Some ways to keep the taxman from inflicting pain

PERSONAL FINANCE

Dollars & Sense

January 07, 2001|By EILEEN AMBROSE

Mutual fund owners last year were dealt a double-dose of pain. Not only did many see the value of their fund sharply reduced, but they also may end up owing capital gains tax on appreciated securities sold by the fund earlier in the year.

Worse yet, the pain may not be over.

"A lot of people assumed they would be able to sell holdings to pay their tax bills, but now may be selling in a down market," said Matthew Hitt, a Towson accountant. "It will be a difficult tax season for a number of people."

Mutual fund investors in recent years have tended to overlook the tax consequences of their investments, satisfied with returns of 20 percent or more year after year, experts said. Fund managers, who are often compensated based on their pretax returns, frequently ignore the impact of taxes, too, experts said.

But taxes eat away at returns and should be factored in as part of the cost of mutual funds, some argue.

The Securities and Exchange Commission agrees. Last year, the agency proposed that all mutual funds be required to report after-tax returns to raise investors' awareness of the tax consequences and to show that some funds are more tax-efficient than others.

Just how costly can taxes be?

Taxes on dividends and capital gains can be blamed for lowering the return of the typical U.S. stock fund 2.5 percentage points each year over the past decade, said Joel Dickson, a tax-efficiency expert for the Vanguard Group, the mutual fund company in Malvern, Pa.

Bond and money market funds can be even more adversely affected because the gains they slough off tend to be taxed as ordinary income, which for many investors is a higher rate than the top long-term capital gains rate of 20 percent, he said.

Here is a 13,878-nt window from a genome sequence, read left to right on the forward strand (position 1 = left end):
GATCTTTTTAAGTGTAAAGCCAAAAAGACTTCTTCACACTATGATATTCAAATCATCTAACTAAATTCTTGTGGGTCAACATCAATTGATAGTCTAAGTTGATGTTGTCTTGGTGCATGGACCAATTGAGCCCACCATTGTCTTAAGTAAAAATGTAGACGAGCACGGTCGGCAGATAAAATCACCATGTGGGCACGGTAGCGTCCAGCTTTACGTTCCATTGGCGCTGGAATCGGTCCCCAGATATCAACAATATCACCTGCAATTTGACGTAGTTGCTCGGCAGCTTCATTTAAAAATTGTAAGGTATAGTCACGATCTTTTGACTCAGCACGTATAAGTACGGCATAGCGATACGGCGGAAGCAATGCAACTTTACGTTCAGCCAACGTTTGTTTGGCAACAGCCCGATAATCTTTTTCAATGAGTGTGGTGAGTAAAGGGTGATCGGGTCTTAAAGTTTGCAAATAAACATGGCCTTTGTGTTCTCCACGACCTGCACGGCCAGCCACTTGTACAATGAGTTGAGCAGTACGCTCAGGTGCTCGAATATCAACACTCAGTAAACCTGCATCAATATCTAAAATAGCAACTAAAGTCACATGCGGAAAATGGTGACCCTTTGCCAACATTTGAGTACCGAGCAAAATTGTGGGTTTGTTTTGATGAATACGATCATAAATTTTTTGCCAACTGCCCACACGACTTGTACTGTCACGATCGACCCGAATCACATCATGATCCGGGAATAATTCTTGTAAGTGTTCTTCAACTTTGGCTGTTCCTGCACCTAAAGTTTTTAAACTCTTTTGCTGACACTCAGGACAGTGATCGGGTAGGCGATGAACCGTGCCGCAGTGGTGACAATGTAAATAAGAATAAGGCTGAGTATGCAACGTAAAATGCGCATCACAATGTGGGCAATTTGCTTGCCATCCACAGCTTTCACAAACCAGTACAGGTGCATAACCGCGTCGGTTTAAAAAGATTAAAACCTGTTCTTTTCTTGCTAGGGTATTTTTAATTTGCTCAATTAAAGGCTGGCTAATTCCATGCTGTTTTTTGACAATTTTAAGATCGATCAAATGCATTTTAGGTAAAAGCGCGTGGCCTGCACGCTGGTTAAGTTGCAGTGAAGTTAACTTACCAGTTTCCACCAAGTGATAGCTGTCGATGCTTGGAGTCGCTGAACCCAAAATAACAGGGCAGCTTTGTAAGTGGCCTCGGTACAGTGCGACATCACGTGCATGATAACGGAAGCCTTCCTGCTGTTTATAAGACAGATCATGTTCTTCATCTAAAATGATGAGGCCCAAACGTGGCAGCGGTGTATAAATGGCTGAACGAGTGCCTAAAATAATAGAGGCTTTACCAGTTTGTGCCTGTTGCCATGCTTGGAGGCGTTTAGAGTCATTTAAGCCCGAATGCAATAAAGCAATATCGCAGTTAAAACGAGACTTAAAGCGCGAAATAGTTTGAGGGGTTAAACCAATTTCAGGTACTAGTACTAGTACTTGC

So, what can investors do to develop a tax-efficient portfolio? Experts suggest:

Begin by choosing stocks and funds to hold for the long term, rather than trading investments frequently and incurring taxable gains, said Russel Kinnel, director of fund analysis for Morningstar, the mutual fund tracking company in Chicago.

By owning individual stocks, investors - rather than a portfolio manager - control their tax bite because they decide when to realize gains or losses, experts said. But small investors may not have enough money to acquire a well-diversified stock portfolio and find they're better off with a mutual fund.

Buy low-fee index funds, Hitt said. These funds try to mirror the performance of a particular benchmark, such as the S&P 500 index, and, unless the stocks in the index change, the fund won't be switching securities and possibly recognize gains, he said.

Consider a tax-managed fund, which tries to limit taxes. Such a fund might invest in companies whose stock it wants to hold for a long time, thus postponing gains, or it buys stock in companies that don't generate high dividends. When trading, tax-managed funds will sell losers to offset the gains in winners.

Vanguard, which offers five tax-managed funds that have never had a capital gains distribution, takes another precaution, Dickson said. It charges a redemption fee for those who sell their shares within five years to discourage short-term trading that could potentially force the fund to sell securities and realize gains.

There are now 59 tax-managed funds, and most large fund families now offer them, Kinnel said. Baltimore's T. Rowe Price Associates added its third tax-managed fund late last month. "The important thing about tax-managed funds is just about all of them have beaten their peer group after taxes," Kinnel said.

Reinvesting dividends helps build a nest egg, but investors would be better off if they directed dividends from a tax-inefficient fund into a fund that's tax-efficient, Dickson advised.

Consider exchange-traded funds that feature characteristics of a fund and individual stock, said Scott Hamill, national director of sales and marketing for KPMG Investment Consulting Group in Baltimore.

With exchange-traded funds, investors buy shares of a basket of securities, which often tries to mimic an index and limit turnover. These shares are bought and sold just like individual stocks, giving investors more control over when they take gains, Hamill said. Exchange-traded funds generally have low management fees, too.

The downside is that investors pay a brokerage commission each time they acquire shares, which can add up for those making regular small investments over many years, some experts said.

Take advantage, if eligible, of tax-friendly retirement accounts, such as a 401(k) or Individual Retirement Account, Hitt said. With a 401(k), for instance, contributions reduce current income taxes and the investments in the account grow tax-deferred.

Those eligible for a Roth IRA invest money that's already been taxed, but the gains in the account can be withdrawn tax-free years later at retirement.

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